Windows 10 Wi-Fi Sense Raises Security Concerns - InformationWeek

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Software // Operating Systems
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Windows 10 Wi-Fi Sense Raises Security Concerns

The Wi-Fi Sense feature embedded in Windows 10 may make life easier for users, but could it also compromise corporate network security?

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Security has played a big part in the development of Windows 10. Microsoft has taken steps to integrate virtualization technology for protecting against identity theft and malware, Device Guard for blocking zero-day attacks, and Windows Hello for biometric authentication.

These security measures are among the many improvements that put Windows 10 ahead of Windows 7 and Windows 8. But, a subtle feature in Microsoft's new OS is sparking broad concern among new users: Wi-Fi Sense.

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The purpose of Wi-Fi Sense is to facilitate easier network connectivity. Microsoft believes it will save people from asking for network passwords; on the flip side, network owners won't have to share that information.

Wi-Fi Sense scans networks to find those in use by other Windows machines, and prompts you to share the password with your friends (Outlook, Skype, and Facebook contacts) when you log on. You cannot choose to share the network with individual people.

This feature is enabled by default in Windows 10 if you choose the express installation option during setup.

Microsoft touts Wi-Fi Sense as a security feature, and notes that shared user passwords are encrypted. Your contacts won't know what your password is or have access to your device, and the encrypted passwords are securely stored. However, they will be able to jump on your network when within range.

As stated in the Wi-Fi Sense FAQ, "For networks you choose to share access to, the password is sent over an encrypted connection and is stored in an encrypted file on a Microsoft server, and is then sent over an HTTPS connection to your contacts' PC or phone if they use Wi-Fi Sense. Your contacts don't get to see your password, and you don't get to see theirs."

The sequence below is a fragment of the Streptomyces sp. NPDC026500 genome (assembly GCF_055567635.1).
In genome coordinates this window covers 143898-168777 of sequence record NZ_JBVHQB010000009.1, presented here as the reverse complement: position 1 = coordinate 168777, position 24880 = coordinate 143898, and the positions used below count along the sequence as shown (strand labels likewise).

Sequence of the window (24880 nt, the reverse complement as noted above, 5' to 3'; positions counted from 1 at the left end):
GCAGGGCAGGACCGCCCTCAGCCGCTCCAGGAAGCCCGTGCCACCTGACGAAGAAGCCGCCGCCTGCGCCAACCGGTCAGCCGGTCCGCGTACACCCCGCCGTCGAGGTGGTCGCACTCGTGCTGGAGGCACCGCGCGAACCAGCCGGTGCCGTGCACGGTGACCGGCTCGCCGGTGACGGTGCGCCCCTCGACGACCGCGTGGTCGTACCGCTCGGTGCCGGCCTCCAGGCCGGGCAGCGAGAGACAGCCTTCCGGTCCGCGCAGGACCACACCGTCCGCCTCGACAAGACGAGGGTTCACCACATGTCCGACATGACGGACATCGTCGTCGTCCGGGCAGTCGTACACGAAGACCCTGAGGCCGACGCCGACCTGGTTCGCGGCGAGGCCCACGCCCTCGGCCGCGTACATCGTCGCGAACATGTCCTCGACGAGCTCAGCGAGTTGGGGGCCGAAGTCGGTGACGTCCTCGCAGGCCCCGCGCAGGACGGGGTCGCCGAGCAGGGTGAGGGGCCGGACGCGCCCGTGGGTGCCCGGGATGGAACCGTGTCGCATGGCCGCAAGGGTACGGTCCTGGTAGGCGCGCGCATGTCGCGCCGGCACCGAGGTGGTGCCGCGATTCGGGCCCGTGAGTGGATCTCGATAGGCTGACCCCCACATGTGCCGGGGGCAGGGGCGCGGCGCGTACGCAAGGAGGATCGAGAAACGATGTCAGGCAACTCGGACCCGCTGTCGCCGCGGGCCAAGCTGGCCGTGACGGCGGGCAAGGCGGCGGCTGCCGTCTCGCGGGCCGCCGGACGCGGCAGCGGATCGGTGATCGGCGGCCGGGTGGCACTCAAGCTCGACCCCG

Despite its lengthy explanation on the safety of Wi-Fi Sense, security experts are wary of the high potential for breaches. Brian Krebs, of Krebs On Security, calls it a "disaster waiting to happen."

(Image: Outline205/iStockPhoto)

(Image: Outline205/iStockPhoto)

Given the vast number of contacts each person has, and the advanced state of cyberattacks, it's easy to see why. If you share your password via Wi-Fi Sense with your Facebook or email contact list, any of those people could access your network if they're using a Windows 10 device in the vicinity.

Further, if a friend or relative already knows your password, he or she may share it with their contact lists via Wi-Fi Sense. All of a sudden, an entire audience of strangers could potentially have access to your network.

Microsoft claims Wi-Fi Sense does not allow access to any devices or files on a given network. Guests may only use the Internet. However, there remains concern that hackers will be able to crack the encrypted password and gain access to the entire network.

While the potential for attack via Wi-Fi Sense isn't terribly great, you'll still want to proceed with caution.

If you don't want this feature to connect others to your network, alter your network name to include "_optout." Microsoft cites examples such as "mynetwork_optout" or "my_optout_network." This might be a good option for small businesses or homes where multiple people know the password and may share it.

Wi-Fi Sense was first introduced in Windows Phone, but received little attention, likely due to Microsft's tiny share of the mobile market. It has come under the spotlight as a feature in Windows 10 for PCs, which are used among a much larger population.

Kelly Sheridan is the Staff Editor at Dark Reading, where she focuses on cybersecurity news and analysis. She is a business technology journalist who previously reported for InformationWeek, where she covered Microsoft, and Insurance & Technology, where she covered financial ... View Full Bio

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User Rank: Strategist
7/31/2015 | 12:29:29 PM
Re: Time saver
It's definitely a timesaver and I think for most people, it's a handy tool. My concern would be for people handling sensitive info. One example: employees working from home, especially those with households of people who could share the WiFi password if they know it. In that case it might be smart to block your personal network.

One tweak I'd like to see is the ability to allow individual machines instead of entire social networks. I don't like the idea of sharing my password with my entire Facebook contact list..
User Rank: Strategist
7/31/2015 | 12:25:26 PM
Re: Mechanics
When you choose to share access to a network, the password is sent over an encrypted connection and stored in an encrypted file on a Microsoft server. From there, it's sent over an HTTPS connection to your contacts' PC or phone (if they're also on WiFi sense). Your device doesn't become a hotspot; your contact is using your password to log in to the network - they just don't know what it is.

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